NOTE: In the summer 2014, Head of School Scott Looney published “The Future for Education: Why Hawken Has to Lead” in the Hawken Review. While over the last five years Hawken has worked hard to address the issues within the piece, much of what he described still applies because the project of redesigning school is just that complex. We thought it would be worthwhile to return to Scott’s piece to refresh your memory, name the problems we’re trying to solve, and propose ways we might fix what needs fixing. We’ve made modest revisions and have broken the article in a handful of posts.
This post is Part II.
James A. Hawken said about Hawken School, “The main purpose for which the school exists is the development of character.” For much of Hawken’s history, students did not receive traditional report cards, but rather a “Character Card” on which Mr. Hawken and the teachers articulated how a student was progressing in acquiring character traits like resilience, generosity, courage, creativity, cooperation, and leadership.
Mr. Hawken and the other progressive educators of the early 20th century knew that an excellent education had to address the whole child, not simply focus on the traditional academic skills, because only the combination of academic skills and strong character traits would prepare students for college and the real world.
The progressive educators, most typified by John Dewey, were largely on target about education, but thanks to the standardization movement migrating to selective college admission practices, there was simply less room in preparatory schools for the development of character, because the pressure to “conform” to the standardization movement was so great.
A large body of research on success and happiness consistently shows that “non-cognitive” skills like cooperation, resilience, creativity, persistence, empathy, sense of humor, and leadership are far better determiners of lifelong success than academic skills. The research validates Mr. Hawken’s assertion that character development should be the highest purpose of a school.
However, the push for greater alignment with a standardized, content-driven curriculum left less room for school activities not directly related to the acquisition of content knowledge. Spending time in school developing leadership, empathy, cooperation, and creativity often comes in direct conflict with content mastery. Although the best and most creative teachers can find activities that support both cognitive and non-cognitive skills, many schools still devote far too little time and energy during the academic day to the development of non-cognitive skills.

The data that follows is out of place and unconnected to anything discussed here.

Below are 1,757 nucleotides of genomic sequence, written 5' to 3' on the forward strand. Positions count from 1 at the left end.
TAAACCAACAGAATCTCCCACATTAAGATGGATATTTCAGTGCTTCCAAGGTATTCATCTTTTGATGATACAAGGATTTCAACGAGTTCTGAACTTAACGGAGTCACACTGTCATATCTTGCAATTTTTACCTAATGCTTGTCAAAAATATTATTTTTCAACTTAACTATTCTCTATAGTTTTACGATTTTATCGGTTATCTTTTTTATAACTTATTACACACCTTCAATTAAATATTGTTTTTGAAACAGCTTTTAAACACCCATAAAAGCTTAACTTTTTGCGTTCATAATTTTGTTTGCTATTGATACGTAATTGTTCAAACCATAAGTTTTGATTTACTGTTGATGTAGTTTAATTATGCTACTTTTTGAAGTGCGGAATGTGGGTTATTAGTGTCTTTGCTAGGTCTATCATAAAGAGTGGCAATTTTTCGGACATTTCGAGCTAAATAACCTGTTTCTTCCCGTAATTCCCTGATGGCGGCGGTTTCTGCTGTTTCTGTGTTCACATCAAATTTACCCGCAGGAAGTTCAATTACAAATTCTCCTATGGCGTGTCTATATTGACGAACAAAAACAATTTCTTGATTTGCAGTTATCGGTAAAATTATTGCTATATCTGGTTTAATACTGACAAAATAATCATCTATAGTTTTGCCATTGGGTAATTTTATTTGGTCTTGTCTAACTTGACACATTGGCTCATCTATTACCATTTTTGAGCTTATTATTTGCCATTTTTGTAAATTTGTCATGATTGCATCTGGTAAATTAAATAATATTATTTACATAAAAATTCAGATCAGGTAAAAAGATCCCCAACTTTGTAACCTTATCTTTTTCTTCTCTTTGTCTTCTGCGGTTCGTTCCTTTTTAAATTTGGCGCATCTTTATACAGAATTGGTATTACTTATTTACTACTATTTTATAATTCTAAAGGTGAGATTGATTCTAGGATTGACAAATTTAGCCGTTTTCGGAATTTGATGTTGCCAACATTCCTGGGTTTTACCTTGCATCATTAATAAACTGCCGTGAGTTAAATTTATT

Measuring and Rewarding the Wrong Things
Not everything that can be counted counts; and not everything that counts can be counted.
William Bruce Cameron (Often attributed to Albert Einstein.)
The most obvious example of measuring and rewarding the wrong things in schools is the overuse of standardized tests, which measure lower order thinking. But that is clearly not the only area where our measurement and rewards systems are misaligned with the research on teaching and learning for students.
Why is it that students will work for hours and hours to master their roles in a play, to prepare for the weekend debates, or to hone their athletic skills for their next game without the use of grades or awards as the primary motivator? Everyone who has worked with students knows the answer: because their motivation is intrinsic.
Schools like Hawken do an amazing job of giving students many co-curricular opportunities, which enable them to invest their authentic selves in the direction of their passions. So why can’t we also do this within the academic program? I believe we fail to achieve the same level of internally motivated passion in the academic program largely because of two things: too much emphasis on content knowledge; and the overuse of extrinsic rewards, namely letter grades and awards.
At the end of every school year, Hawken’s Upper School holds an awards ceremony, during which students are recognized for excellence in the traditional academic subjects: English, science, math, etc. Although I am always happy and proud to celebrate students’ hard work, I also have sadness for the many students in the audience who are not mentioned during this long ceremony of public recognition. My love-hate relationship with the Awards Day Ceremony tradition presents an annual challenge as I formulate my closing remarks each year. My message to the students at the 2013 Awards Day ceremony highlights the concerns I have for our overemphasis on both grades and awards:
For the last few hours, we have had the opportunity to applaud excellence. It gives me, and all the adults in this room who have dedicated themselves to your success, great pride to see all that the students honored today have accomplished.
However, to end this celebration, I would like to make two points to encourage a little perspective. Let me comment on motivation and on character.
It is encouraging and energizing to receive public validation from others in the form of awards or even grades. Your life will be full of moments when you receive extrinsic, or external, rewards for your work.